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I must be doing something obviously wrong here. But what is it, and how do I fix?

Python 2.6.5 (r265:79096, Mar 19 2010, 21:48:26) [MSC v.1500 32 bit (Intel)] on
win32
Type "help", "copyright", "credits" or "license" for more information.
>>> import io
>>> f1 = io.open('test.txt','w')
>>> f1.write('bingo')
Traceback (most recent call last):
  File "<stdin>", line 1, in <module>
  File "c:\appl\python\2.6.5\lib\io.py", line 1500, in write
    s.__class__.__name__)
TypeError: can't write str to text stream

edit: In my real application, I won't have a constant string, I'll have a regular string... if unicode is the issue, how do I convert to what io.open requires?

share|improve this question
    
Any reason you're using io.open() instead of the built-in function open()? – martineau Dec 22 '10 at 19:50
    
Because I was referred to the io classes with this other question: stackoverflow.com/questions/4512733/… – Jason S Dec 22 '10 at 19:51
up vote 22 down vote accepted

The io module is a fairly new python module (introduced in Python 2.6) that makes working with unicode files easier. Its documentation is at: http://docs.python.org/library/io.html

If you just want to be writing bytes (Python 2's "str" type) as opposed to text (Python 2's "unicode" type), then I would recommend you either skip the io module, and just use the builtin "open" function, which gives a file object that deals with bytes:

>>> f1 = open('test.txt','w')

Or, use 'b' in the mode string to open the file in binary mode:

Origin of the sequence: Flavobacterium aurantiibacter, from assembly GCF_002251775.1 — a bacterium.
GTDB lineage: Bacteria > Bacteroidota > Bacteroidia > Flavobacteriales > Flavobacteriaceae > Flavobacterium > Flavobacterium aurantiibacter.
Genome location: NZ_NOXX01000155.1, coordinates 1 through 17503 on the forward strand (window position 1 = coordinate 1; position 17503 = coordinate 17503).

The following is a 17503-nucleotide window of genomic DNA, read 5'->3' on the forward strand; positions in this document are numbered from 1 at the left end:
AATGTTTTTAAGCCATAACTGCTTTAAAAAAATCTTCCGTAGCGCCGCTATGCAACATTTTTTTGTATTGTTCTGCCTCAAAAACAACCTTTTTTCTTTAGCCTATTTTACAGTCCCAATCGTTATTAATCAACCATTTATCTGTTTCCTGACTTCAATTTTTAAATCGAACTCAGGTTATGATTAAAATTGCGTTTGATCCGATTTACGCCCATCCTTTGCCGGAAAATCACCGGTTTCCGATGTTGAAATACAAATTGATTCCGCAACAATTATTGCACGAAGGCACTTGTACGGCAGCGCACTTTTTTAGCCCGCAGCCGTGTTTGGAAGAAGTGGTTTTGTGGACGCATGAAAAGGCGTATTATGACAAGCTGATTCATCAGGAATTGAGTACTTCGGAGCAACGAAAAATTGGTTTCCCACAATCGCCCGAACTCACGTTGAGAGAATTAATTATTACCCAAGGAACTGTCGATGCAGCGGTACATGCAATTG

>>> f1 = io.open('test.txt','wb')

Read the docs for the io module for more details: http://docs.python.org/library/io.html

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1  
+1 good answer, considerable amount of questions in SO are just about people messing up with sys/os/NULL. Does anyone know why they were renamed as they are? Perhaps, I will ask a question. – hhh Apr 9 '11 at 1:49

Try:

>>> f1.write(u'bingo')      # u specifies unicode

Reference

share|improve this answer
    
That "fixes" it, but what do I do if I have a regular string from somewhere? – Jason S Dec 22 '10 at 19:49
    
unicode(s) will convert your byte string (regular string) to a Unicode string. – user225312 Dec 22 '10 at 19:50
2  
So: f1.write(unicode(s)) – user225312 Dec 22 '10 at 19:52
    
If Jason has a non-ascii byte string, then unicode(s) will just raise an exception. If he's working with bytes (and not unicode aka text), then he's probably better off using a file object that deals with bytes -- either f=open('file','w') or f=io.open('file', 'wb'). – Edward Loper Dec 22 '10 at 19:58

Have you tried writing a Unicode string, instead of just a str? I.e.,

fq.write(u"bingo")

I'm on Mac OS X, but when I tried to write a str, I got the error

TypeError: must be unicode, not str

Writing a Unicode string worked, though.

share|improve this answer
f = open("test.txt", "w")
f.write('bingo')
f.close()

equivalently,

with open("test.txt", "w") as f:
    f.write('bingo')

and the termination of the block closes the file for you.

share|improve this answer
    
??? what's the diff between io.open and open? – Jason S Dec 22 '10 at 19:50
    
The latter works. – mbm Dec 22 '10 at 20:09
3  
Um. Aside from editorial comments, what's the difference between io.open and open? – Jason S Dec 22 '10 at 20:25
    
never mind, Edward Loper's answer explains. – Jason S Dec 22 '10 at 20:31
    
>>> io.open("testdata.txt", "w") <io.TextIOWrapper object at 0x1005c1190> – mbm Dec 22 '10 at 20:40

The io module differs from the old open in that it will make a big difference between binary and text files. If you open a file in text mode, reading will return Unicode text objects (called unicode in Python 2 and str in Python 3) and writing requires that you give it unicode objects as well.

If you open in binary mode, you will get 8-bit sequential data back, and that's what you need to write. In Python 2 you use str for this, in Python 3 bytes.

You are using Python 2, and trying to write str to a file opened in text mode. That won't work. Use Unicode.

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